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6 March 2014 1:04 pm ,
Vol. 343 ,
Early in April, the first of a fleet of environmental monitoring satellites will lift off from Europe's spaceport in...
Since 2000, U.S. government health research agencies have spent almost $1 billion on an effort to churn out thousands...
Magdalena Koziol, a former postdoc at Yale University, was the victim of scientific sabotage. Now, she is suing the...
Antiretroviral drugs can protect people from becoming infected by HIV. But so-called pre-exposure prophylaxis, or PrEP...
Two studies show that eating a diet low in protein and high in carbohydrates is linked to a longer, healthier life, and...
Considered an icon of conservation science, researchers at World Wildlife Fund (WWF) headquarters in Washington, D.C.,...
The new atlas, which shows the distribution of important trace metals and other substances, is the first product of...
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Major Reports Under Way at Energy Department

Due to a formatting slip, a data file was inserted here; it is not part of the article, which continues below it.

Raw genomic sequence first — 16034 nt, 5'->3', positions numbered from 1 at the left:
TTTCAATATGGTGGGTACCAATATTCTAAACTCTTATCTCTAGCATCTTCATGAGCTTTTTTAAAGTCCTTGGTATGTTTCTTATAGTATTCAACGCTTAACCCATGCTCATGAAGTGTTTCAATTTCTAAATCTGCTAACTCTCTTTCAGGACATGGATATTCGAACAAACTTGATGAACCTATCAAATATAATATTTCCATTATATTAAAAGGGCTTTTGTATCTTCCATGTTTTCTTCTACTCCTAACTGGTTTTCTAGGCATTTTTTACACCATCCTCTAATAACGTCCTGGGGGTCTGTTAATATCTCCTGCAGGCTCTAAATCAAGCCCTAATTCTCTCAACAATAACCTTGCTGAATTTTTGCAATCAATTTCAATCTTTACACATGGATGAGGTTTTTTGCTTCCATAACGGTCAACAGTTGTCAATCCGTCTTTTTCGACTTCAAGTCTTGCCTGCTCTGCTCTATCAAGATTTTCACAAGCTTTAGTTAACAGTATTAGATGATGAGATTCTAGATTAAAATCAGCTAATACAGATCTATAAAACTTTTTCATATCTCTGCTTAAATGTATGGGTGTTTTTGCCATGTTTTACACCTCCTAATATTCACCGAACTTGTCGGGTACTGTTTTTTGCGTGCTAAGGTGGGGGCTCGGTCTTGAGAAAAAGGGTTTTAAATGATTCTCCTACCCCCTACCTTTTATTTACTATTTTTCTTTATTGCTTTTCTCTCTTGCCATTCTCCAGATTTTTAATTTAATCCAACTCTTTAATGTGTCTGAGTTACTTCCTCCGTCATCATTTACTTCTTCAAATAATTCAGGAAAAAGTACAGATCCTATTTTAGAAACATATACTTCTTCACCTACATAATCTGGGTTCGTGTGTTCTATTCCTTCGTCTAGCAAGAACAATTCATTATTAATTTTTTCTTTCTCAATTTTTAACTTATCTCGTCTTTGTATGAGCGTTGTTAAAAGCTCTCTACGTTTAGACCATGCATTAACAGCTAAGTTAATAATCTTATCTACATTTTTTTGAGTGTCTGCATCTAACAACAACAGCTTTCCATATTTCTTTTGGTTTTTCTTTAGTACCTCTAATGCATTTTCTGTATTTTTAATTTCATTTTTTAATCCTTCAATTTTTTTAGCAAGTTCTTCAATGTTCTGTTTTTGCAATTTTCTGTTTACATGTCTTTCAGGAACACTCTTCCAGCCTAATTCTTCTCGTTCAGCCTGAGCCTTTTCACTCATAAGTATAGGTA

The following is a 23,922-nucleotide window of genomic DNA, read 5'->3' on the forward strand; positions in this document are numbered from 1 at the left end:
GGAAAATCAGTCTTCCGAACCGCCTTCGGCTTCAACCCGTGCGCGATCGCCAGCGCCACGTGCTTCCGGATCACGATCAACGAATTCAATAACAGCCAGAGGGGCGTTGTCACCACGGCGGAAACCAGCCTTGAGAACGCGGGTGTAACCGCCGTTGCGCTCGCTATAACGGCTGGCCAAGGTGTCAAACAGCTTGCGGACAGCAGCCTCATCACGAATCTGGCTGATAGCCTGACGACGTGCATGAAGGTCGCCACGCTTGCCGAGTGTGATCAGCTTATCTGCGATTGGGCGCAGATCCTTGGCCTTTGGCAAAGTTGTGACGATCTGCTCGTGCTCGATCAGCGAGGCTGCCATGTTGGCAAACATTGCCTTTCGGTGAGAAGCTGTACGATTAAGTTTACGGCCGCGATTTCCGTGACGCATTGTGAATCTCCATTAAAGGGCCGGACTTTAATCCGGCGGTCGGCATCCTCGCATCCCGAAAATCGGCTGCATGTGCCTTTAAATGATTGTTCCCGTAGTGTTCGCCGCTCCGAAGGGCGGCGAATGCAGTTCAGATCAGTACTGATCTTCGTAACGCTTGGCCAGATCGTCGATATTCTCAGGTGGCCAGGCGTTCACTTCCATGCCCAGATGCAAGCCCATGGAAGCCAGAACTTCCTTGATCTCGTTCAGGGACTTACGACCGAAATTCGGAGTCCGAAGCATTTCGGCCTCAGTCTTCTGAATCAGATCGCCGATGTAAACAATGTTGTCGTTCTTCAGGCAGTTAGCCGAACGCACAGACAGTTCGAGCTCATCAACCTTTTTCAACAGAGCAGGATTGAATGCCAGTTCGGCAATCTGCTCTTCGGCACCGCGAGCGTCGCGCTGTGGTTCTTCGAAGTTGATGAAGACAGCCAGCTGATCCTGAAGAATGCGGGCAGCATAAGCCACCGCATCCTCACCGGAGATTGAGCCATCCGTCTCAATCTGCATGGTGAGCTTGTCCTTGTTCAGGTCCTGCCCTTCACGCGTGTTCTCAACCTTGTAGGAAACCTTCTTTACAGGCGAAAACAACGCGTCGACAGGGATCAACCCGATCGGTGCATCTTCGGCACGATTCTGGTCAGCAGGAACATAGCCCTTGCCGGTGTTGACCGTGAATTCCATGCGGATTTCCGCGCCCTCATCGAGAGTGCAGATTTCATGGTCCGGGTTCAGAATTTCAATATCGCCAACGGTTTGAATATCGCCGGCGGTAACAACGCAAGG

3 March 2011 5:59 pm
Yesterday, Energy Secretary Steven Chu told the Senate Budget Committee that his agency has begun work on its portion of a national energy policy that may be assembled by the Obama Administration.
Last fall, the President's Council of Advisors on Science and Technology called for a comprehensive, governmentwide report on national energy policy modeled on the quadrennial review of military policy conducted by the Department of Defense. The Department of Energy (DOE) has dubbed its contribution a Quadrennial Technology Review, which it hopes to submit to the White House by August.
(Insider has asked the Administration whether other agencies have begun to assemble their segments of the larger document, which would combine relevant sections from departments such as Interior and Transportation.)
Meanwhile, there's 23 days left for public comment on DOE's draft 2011-16 strategic plan, released last week. The 54-page document appears to offer general principles rather than a blow-by-blow review of each part of the $26 billion agency. It avoids the weeds on energy policy, for example, by providing DOE's role in various aspects of the energy challenge rather than listing detailed goals of the current Administration.